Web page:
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Japan tsunami, two years on
Publication Date : 11-03-2013
Two years after Japan's catastrophic earthquake and tsunami, many long to return home, but can't
Today marks the second anniversary of the Great East Japan Earthquake.
The catastrophic earthquake and tsunami on March 11, 2011 left more than 18,500 people dead or missing, and more than 35,000 people have since left 24 cities, towns and villages on the Pacific coast in hard-hit Miyagi and Iwate prefectures.
Many of these people long to return, but are unable to do so due to a lack of jobs.
"I would return to my hometown in an instant if only I could find a job and earn a livelihood there," Hisato Yoshida said in the living room of his apartment. His newly-built house in the Akahama district of Otsuchi, Iwate Prefecture, was washed away in the tsunami.
After the disaster, the five members of the Yoshida family moved to Hanamaki, which is about 70 kilometres inland, in the prefecture.
Yoshida, 33, had previously worked as a deep-sea fishery seaman, a job that provided an unstable income. In Hanamaki, he started a new job as a driver for a home-delivery service along with his wife, 37.
With a 3-year-old son to care for, along with aging parents who have been prone to illness, the couple has yet to repay 20 million yen (about US$2 million) in loans they borrowed for the house that was swept away.
"I can't help but rely on my wife to support our living expenses," Yoshida said. "I want to move back, but there are few jobs in coastal areas that suit women."
70 per cent of Otsuchi businesses gone
Because there are few hospitals in Otsuchi where his parents can receive treatment, Yoshida and his family intend to continue living in Hanamaki.
The tsunami submerged 52 per cent of the town's urban areas. According to the Economy, Trade and Industry Ministry, business facilities such as seafood processing factories in the town have fallen by more than 70 per cent, the largest decline among municipalities in the three prefectures hardest hit by the disaster. The result has been a sharp drop in local employment opportunities.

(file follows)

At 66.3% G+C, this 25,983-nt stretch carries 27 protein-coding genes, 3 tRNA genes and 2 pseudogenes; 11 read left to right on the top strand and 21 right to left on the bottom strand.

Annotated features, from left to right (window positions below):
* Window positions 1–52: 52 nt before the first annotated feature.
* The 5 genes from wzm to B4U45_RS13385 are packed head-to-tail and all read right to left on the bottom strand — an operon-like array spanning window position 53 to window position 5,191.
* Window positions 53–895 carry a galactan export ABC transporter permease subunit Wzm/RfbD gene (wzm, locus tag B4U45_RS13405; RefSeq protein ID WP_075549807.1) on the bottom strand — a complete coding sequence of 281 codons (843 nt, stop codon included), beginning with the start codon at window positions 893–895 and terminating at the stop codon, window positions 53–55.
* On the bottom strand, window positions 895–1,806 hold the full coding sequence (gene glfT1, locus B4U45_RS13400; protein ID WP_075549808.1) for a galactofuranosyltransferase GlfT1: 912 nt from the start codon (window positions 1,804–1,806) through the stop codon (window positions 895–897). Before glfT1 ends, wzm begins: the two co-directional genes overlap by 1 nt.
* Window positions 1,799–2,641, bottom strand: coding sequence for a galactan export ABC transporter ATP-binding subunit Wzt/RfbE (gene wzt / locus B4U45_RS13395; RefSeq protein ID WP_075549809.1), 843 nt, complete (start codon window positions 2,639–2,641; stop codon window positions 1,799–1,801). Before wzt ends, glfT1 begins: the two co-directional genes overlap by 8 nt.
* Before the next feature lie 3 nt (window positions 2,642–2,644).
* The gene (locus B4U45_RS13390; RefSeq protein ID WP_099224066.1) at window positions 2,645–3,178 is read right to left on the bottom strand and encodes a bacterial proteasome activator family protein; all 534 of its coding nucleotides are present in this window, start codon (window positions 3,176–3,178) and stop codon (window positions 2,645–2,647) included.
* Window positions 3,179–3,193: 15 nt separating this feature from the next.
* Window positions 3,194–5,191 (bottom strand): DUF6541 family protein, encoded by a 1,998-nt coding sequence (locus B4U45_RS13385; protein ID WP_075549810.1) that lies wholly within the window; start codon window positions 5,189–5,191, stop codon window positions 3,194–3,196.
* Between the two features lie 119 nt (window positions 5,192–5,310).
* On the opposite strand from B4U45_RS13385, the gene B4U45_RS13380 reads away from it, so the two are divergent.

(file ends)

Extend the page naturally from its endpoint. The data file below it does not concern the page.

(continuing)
Otsuchi's population has officially dropped by 20 per cent from pre-disaster levels. This is second only to the 22 per cent recorded by the town of Onagawa, Miyagi Prefecture.
However, a recent survey by the Otsuchi government showed that the actual percentage of residents who left after the disaster has reached 26 per cent, including those who have not yet registered with the municipalities they now live in.
Furthermore, about 4,900 people, or about 40 per cent of Otsuchi's residents, still have no choice but to live in cramped temporary housing.
The town government has made securing housing for disaster victims its highest priority through such efforts as preparing housing sites in elevated areas. But town authorities are so stretched that they struggle to take effective steps that would lure businesses to Otsuchi.
Some residents have decided to move away in consideration of their children who have settled in at schools in areas where they relocated.
Otsuchi Mayor Yutaka Ikarigawa is well aware of the enormity of the challenge of giving his town a bright future.
"There's no quick remedy that will halt the outflow of residents," he said.
Feasible plans a must
In the town of Yamamoto, Miyagi Prefecture, the tsunami wiped out the station on the JR Joban Line and tracks that hugged the coastline. Plans are afoot to rebuild them further inland.
The Yamamoto government has drafted a proposal to convert the town into a "compact city" by clustering the bulk of its residential areas near the future site of the station.
Experts have praised the plan as an example of "a new level of advanced urban planning capable of continuous development." However, the town must first contend with the continuous exodus of its population.
One major obstacle is the fact that service on the Joban Line will not resume until after the new station is built, which is expected to take at least four years.
Yamamoto was a "commuter town" before the disaster, as it was a 40-minute train ride from Sendai Station. Deprived of that convenience, the town's population now stands at 13,600 - a drop of 18 per cent compared with before the disaster. The figure virtually matches the projection for 2018 made by the local government shortly after the March 11, 2011, disaster. However, this decline has been reached five years earlier than estimated.
Shoichi Isobe, chief of the town's Nakahama district, said these plans will come to nothing unless the population drain can be reversed.
"If the population outflow continues, the plans for the new city will end up as just wishful thinking," said Isobe.
According to Hokkaido University Prof. Suguru Mori, an expert in city planning, these municipalities are in a very tough situation.
"It's cruel to tell people they should stay in their hometown despite the slim chances of finding jobs and schools for children there," he said. "Disaster victims have been forced to put up with difficult living circumstances in evacuation areas for the past two years with no prospects for the future, as proposals have consistently fallen short.
"Local governments in disaster-hit areas must not only provide attractive future visions for these communities, but also come up with specifics about the feasibility of these plans."